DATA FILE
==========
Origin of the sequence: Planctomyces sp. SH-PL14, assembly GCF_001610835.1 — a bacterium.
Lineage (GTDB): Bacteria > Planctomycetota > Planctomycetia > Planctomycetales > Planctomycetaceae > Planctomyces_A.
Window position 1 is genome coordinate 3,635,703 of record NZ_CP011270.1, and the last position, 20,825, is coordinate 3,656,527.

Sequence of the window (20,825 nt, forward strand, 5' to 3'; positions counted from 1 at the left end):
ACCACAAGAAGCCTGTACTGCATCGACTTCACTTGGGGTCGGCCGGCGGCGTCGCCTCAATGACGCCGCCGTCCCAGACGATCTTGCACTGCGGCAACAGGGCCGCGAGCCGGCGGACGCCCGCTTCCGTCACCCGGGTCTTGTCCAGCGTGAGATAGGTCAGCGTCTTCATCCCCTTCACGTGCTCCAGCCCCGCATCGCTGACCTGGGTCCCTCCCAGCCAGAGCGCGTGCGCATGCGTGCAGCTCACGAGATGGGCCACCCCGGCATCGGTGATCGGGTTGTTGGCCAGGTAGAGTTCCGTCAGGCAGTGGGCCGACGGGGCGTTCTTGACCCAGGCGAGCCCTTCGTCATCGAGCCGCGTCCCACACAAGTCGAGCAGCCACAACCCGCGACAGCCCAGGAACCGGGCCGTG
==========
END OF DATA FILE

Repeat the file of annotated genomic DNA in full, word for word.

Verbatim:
Origin of the sequence: Planctomyces sp. SH-PL14, assembly GCF_001610835.1 — a bacterium.
Lineage (GTDB): Bacteria > Planctomycetota > Planctomycetia > Planctomycetales > Planctomycetaceae > Planctomyces_A.
Window position 1 is genome coordinate 3,635,703 of record NZ_CP011270.1, and the last position, 20,825, is coordinate 3,656,527.

Sequence of the window (20,825 nt, forward strand, 5' to 3'; positions counted from 1 at the left end):
ACCACAAGAAGCCTGTACTGCATCGACTTCACTTGGGGTCGGCCGGCGGCGTCGCCTCAATGACGCCGCCGTCCCAGACGATCTTGCACTGCGGCAACAGGGCCGCGAGCCGGCGGACGCCCGCTTCCGTCACCCGGGTCTTGTCCAGCGTGAGATAGGTCAGCGTCTTCATCCCCTTCACGTGCTCCAGCCCCGCATCGCTGACCTGGGTCCCTCCCAGCCAGAGCGCGTGCGCATGCGTGCAGCTCACGAGATGGGCCACCCCGGCATCGGTGATCGGGTTGTTGGCCAGGTAGAGTTCCGTCAGGCAGTGGGCCGACGGGGCGTTCTTGACCCAGGCGAGCCCTTCGTCATCGAGCCGCGTCCCACACAAGTCGAGCAGCCACAACCCGCGACAGCCCAGGAACCGGGCCGTG